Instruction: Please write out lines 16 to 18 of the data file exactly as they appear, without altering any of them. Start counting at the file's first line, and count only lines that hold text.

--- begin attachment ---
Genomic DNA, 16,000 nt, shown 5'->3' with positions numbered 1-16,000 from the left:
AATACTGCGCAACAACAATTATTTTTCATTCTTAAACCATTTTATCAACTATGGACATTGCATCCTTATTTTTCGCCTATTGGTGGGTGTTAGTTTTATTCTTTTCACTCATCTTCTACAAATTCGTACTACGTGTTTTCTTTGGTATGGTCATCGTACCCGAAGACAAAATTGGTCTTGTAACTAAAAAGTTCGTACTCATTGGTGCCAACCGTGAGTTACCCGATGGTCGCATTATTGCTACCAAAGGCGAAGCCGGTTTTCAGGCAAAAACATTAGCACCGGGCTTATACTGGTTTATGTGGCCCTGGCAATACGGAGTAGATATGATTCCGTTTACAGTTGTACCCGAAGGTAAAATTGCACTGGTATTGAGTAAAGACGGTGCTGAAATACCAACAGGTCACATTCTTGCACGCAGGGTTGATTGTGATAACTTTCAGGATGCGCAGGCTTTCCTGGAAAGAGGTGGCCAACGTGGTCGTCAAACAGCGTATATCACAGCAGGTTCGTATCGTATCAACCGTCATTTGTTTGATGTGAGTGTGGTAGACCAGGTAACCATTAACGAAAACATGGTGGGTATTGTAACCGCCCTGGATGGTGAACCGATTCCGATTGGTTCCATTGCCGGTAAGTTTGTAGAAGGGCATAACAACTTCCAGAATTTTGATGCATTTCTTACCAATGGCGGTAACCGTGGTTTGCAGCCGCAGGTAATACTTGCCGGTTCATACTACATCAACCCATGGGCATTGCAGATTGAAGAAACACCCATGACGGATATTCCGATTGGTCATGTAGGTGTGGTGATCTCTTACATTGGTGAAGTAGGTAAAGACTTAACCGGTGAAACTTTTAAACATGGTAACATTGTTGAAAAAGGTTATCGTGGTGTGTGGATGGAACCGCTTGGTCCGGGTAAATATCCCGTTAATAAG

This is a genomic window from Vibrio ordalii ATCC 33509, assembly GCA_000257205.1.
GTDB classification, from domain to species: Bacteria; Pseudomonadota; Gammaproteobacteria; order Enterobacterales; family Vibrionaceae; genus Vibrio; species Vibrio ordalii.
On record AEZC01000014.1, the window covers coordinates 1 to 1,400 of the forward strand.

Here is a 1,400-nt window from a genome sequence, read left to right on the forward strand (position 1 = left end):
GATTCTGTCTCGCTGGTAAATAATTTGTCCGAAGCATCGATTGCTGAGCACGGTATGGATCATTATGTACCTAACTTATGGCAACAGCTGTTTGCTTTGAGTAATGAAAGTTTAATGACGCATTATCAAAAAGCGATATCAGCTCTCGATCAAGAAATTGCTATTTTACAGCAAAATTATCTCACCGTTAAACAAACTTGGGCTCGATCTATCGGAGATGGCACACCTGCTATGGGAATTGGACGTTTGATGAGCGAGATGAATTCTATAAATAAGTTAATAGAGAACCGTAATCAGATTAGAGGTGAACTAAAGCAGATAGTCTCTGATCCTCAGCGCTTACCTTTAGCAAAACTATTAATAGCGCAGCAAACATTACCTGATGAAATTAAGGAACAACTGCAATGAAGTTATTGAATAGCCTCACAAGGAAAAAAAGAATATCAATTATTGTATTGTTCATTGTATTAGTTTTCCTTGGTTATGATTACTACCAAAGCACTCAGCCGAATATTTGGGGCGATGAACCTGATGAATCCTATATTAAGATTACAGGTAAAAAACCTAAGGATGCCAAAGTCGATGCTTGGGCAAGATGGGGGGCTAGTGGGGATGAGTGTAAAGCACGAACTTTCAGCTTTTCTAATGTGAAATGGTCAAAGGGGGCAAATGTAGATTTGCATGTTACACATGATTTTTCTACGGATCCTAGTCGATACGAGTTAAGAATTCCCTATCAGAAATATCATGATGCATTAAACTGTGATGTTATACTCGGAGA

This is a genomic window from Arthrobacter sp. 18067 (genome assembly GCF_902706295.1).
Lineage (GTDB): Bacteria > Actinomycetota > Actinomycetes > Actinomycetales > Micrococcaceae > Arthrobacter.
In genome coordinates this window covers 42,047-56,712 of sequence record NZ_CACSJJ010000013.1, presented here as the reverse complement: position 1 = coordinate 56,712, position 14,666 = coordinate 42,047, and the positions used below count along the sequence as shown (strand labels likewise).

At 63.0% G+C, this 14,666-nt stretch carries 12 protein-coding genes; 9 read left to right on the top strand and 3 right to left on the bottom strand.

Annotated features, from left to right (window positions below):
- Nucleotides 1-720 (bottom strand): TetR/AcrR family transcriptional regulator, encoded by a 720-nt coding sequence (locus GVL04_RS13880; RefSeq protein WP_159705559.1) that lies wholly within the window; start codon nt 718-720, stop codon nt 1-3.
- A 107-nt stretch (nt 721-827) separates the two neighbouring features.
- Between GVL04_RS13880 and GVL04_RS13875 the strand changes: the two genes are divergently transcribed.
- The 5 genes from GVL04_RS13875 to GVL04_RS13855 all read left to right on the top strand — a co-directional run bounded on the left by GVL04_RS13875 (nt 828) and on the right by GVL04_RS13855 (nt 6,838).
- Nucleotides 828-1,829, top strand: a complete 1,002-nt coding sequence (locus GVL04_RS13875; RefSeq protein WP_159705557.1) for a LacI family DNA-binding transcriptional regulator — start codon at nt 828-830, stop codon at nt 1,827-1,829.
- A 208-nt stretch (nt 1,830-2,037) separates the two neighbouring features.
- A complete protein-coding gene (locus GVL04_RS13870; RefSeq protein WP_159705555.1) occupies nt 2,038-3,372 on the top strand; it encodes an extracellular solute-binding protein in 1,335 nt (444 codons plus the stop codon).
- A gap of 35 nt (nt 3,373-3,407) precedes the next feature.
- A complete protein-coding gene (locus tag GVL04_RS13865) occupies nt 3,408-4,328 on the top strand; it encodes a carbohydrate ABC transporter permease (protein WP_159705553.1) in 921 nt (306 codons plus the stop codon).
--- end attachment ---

- The 5 genes from GVL04_RS13875 to GVL04_RS13855 all read left to right on the top strand — a co-directional run bounded on the left by GVL04_RS13875 (nt 828) and on the right by GVL04_RS13855 (nt 6,838).
- Nucleotides 828-1,829, top strand: a complete 1,002-nt coding sequence (locus GVL04_RS13875; RefSeq protein WP_159705557.1) for a LacI family DNA-binding transcriptional regulator — start codon at nt 828-830, stop codon at nt 1,827-1,829.
- A 208-nt stretch (nt 1,830-2,037) separates the two neighbouring features.